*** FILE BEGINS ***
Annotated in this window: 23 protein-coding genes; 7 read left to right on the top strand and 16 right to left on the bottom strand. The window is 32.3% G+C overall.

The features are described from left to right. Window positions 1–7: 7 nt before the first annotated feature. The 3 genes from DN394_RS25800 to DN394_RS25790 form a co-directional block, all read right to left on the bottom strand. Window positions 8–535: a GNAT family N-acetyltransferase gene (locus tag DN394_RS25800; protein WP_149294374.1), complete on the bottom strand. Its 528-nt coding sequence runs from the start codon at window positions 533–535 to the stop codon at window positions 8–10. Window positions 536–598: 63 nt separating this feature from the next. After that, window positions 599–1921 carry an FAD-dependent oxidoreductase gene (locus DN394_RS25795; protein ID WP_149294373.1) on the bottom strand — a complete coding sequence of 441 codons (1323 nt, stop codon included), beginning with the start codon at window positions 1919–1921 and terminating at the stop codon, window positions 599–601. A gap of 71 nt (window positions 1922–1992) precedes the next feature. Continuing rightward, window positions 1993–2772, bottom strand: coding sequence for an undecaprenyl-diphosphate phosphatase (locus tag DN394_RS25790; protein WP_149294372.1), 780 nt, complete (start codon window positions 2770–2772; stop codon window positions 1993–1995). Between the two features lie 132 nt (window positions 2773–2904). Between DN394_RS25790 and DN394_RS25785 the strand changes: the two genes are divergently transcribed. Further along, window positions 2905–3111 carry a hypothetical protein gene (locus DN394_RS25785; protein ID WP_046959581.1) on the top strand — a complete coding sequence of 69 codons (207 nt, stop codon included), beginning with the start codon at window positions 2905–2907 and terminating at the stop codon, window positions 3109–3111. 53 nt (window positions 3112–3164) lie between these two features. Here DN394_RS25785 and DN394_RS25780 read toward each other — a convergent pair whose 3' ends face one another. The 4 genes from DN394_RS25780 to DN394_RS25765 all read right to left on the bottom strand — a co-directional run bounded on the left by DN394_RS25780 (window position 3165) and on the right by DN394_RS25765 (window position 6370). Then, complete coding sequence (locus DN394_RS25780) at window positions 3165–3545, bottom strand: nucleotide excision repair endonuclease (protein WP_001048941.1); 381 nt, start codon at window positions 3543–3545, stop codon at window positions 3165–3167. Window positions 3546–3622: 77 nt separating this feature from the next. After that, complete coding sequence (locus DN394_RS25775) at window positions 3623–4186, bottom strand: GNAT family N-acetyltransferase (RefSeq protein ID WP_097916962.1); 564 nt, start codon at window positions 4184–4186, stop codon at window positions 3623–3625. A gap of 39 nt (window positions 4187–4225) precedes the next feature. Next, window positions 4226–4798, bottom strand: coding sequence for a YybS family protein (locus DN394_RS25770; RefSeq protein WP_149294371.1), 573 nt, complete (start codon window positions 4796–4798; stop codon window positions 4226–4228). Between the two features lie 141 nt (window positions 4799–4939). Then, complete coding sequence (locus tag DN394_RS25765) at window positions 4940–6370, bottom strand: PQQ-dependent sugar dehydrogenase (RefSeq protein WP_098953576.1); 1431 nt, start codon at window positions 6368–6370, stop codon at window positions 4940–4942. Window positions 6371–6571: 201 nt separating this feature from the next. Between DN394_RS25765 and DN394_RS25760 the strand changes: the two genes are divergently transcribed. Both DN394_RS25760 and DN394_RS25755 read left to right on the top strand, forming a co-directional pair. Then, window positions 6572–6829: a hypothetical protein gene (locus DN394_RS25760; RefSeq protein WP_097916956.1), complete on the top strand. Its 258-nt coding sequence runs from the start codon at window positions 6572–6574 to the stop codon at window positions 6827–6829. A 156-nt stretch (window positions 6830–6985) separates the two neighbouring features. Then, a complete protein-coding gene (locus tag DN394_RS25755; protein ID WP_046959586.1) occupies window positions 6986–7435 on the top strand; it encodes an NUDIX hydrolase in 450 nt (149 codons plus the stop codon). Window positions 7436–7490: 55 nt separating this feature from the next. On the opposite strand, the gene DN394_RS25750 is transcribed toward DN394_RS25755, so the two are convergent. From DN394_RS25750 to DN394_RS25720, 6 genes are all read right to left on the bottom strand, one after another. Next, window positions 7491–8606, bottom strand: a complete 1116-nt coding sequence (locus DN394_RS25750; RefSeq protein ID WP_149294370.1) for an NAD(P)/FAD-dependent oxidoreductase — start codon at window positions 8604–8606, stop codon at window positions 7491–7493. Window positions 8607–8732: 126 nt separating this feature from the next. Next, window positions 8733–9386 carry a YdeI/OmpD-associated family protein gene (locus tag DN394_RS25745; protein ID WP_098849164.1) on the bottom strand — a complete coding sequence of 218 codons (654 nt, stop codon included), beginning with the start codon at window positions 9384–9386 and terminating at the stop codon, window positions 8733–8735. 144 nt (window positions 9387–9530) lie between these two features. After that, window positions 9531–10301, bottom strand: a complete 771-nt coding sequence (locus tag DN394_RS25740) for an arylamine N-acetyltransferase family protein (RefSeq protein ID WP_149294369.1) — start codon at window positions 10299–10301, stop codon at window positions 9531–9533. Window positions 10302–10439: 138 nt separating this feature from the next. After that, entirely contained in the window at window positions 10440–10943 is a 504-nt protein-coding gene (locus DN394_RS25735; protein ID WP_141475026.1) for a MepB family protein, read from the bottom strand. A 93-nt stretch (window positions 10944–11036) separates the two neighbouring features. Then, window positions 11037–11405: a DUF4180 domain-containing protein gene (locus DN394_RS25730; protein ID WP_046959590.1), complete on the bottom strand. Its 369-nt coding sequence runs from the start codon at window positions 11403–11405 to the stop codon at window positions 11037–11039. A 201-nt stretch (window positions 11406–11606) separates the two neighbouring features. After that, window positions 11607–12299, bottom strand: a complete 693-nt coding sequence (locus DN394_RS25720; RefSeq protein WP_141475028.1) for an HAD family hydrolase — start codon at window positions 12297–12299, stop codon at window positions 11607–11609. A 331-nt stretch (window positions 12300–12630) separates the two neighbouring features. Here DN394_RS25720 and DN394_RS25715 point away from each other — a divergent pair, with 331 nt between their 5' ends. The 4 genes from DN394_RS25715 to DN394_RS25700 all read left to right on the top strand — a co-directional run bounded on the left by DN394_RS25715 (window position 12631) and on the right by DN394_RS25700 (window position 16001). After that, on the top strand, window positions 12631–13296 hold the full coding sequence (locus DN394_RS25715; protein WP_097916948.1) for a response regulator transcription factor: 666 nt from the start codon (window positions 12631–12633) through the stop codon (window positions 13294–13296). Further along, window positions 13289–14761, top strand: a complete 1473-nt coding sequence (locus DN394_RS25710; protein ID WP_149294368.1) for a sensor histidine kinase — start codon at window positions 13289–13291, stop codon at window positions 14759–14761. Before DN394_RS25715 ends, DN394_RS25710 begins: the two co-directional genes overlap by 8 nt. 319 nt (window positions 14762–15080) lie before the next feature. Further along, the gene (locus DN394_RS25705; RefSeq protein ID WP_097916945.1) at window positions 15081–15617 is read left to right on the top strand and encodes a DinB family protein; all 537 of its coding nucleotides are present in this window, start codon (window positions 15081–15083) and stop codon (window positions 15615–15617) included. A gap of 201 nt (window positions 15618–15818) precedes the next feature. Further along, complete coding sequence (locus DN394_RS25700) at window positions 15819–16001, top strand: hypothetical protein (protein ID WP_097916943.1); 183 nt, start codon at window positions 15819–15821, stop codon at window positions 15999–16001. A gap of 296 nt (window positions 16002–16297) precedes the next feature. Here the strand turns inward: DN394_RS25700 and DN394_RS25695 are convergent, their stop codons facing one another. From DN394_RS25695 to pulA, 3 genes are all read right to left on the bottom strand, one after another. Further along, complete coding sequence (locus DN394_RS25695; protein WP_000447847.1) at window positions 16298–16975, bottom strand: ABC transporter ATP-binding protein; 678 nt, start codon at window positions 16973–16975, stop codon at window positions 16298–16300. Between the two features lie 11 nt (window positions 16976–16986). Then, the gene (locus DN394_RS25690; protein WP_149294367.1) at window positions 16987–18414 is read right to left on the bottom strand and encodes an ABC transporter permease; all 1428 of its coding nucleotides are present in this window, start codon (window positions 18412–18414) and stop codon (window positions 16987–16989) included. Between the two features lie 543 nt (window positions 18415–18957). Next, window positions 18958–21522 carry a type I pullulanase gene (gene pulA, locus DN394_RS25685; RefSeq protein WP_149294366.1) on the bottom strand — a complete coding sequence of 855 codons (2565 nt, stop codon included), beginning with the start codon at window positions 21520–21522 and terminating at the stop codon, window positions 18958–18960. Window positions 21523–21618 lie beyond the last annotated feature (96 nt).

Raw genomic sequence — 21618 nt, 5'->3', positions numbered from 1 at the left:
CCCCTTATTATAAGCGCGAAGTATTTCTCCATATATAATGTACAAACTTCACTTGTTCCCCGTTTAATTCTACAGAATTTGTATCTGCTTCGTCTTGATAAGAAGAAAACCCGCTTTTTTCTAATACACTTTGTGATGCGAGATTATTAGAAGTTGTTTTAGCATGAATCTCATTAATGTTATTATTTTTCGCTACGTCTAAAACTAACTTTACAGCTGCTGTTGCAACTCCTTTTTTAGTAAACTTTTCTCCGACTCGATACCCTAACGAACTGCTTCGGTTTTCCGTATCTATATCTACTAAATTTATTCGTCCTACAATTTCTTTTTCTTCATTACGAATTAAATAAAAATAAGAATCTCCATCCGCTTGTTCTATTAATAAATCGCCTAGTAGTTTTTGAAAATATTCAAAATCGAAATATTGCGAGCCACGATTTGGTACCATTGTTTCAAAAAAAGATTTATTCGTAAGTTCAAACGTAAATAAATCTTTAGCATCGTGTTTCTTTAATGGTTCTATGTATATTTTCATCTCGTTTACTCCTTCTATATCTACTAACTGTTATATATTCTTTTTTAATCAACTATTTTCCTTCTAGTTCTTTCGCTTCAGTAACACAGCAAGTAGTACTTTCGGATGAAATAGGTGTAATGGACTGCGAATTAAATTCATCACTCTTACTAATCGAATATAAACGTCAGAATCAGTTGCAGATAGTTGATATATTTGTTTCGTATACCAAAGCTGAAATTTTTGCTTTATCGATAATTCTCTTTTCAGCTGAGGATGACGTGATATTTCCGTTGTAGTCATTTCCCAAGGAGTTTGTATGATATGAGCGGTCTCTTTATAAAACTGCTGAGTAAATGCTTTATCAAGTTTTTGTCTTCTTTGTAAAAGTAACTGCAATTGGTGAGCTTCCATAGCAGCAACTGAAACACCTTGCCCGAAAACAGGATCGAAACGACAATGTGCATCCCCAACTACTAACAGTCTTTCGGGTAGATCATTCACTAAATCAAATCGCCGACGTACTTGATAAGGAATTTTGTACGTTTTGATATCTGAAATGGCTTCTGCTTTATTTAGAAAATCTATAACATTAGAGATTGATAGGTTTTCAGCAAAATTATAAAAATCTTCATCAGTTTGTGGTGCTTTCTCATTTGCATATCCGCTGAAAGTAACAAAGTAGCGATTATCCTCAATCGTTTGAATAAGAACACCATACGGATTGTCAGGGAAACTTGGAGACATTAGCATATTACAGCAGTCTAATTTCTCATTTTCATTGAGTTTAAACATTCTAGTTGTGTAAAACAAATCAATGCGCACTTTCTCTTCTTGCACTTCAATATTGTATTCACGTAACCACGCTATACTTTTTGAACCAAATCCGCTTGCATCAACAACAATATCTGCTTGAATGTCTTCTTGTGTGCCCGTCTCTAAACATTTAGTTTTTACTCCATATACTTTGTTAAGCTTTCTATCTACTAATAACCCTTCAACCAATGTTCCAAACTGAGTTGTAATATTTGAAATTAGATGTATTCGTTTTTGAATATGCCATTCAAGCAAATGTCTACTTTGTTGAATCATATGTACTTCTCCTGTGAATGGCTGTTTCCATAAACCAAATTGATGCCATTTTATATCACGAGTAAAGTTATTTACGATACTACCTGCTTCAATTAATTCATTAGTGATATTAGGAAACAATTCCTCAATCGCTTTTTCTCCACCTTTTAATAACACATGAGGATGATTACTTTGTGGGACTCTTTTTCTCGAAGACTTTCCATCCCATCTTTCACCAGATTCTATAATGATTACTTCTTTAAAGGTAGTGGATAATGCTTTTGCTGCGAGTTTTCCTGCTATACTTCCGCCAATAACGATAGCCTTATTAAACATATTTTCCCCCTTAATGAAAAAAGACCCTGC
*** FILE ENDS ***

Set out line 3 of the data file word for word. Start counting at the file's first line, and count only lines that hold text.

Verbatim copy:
Raw genomic sequence — 21618 nt, 5'->3', positions numbered from 1 at the left: